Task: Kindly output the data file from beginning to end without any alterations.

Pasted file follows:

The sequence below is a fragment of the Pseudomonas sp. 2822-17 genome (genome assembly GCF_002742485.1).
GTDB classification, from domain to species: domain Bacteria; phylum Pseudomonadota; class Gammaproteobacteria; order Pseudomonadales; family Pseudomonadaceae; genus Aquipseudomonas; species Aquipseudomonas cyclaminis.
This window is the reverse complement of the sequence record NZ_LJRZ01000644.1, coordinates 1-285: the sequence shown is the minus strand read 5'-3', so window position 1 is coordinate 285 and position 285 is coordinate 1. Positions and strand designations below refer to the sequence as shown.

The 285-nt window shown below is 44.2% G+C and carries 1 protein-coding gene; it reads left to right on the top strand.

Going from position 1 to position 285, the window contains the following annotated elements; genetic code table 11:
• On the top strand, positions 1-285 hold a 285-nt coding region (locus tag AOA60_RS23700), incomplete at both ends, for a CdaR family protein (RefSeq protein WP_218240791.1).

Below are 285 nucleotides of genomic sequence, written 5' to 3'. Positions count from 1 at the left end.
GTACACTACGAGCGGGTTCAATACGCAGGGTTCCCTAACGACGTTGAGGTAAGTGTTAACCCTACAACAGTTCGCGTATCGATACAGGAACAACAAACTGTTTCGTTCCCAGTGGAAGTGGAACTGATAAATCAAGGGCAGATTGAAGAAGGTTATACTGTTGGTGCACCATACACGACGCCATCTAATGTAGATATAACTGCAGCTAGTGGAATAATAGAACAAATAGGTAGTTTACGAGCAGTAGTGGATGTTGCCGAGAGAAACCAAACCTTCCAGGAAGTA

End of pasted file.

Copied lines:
The sequence below is a fragment of the Pseudomonas sp. 2822-17 genome (genome assembly GCF_002742485.1).
GTDB classification, from domain to species: domain Bacteria; phylum Pseudomonadota; class Gammaproteobacteria; order Pseudomonadales; family Pseudomonadaceae; genus Aquipseudomonas; species Aquipseudomonas cyclaminis.
This window is the reverse complement of the sequence record NZ_LJRZ01000644.1, coordinates 1-285: the sequence shown is the minus strand read 5'-3', so window position 1 is coordinate 285 and position 285 is coordinate 1. Positions and strand designations below refer to the sequence as shown.

The 285-nt window shown below is 44.2% G+C and carries 1 protein-coding gene; it reads left to right on the top strand.

Going from position 1 to position 285, the window contains the following annotated elements; genetic code table 11:
• On the top strand, positions 1-285 hold a 285-nt coding region (locus tag AOA60_RS23700), incomplete at both ends, for a CdaR family protein (RefSeq protein WP_218240791.1).

Below are 285 nucleotides of genomic sequence, written 5' to 3'. Positions count from 1 at the left end.
GTACACTACGAGCGGGTTCAATACGCAGGGTTCCCTAACGACGTTGAGGTAAGTGTTAACCCTACAACAGTTCGCGTATCGATACAGGAACAACAAACTGTTTCGTTCCCAGTGGAAGTGGAACTGATAAATCAAGGGCAGATTGAAGAAGGTTATACTGTTGGTGCACCATACACGACGCCATCTAATGTAGATATAACTGCAGCTAGTGGAATAATAGAACAAATAGGTAGTTTACGAGCAGTAGTGGATGTTGCCGAGAGAAACCAAACCTTCCAGGAAGTA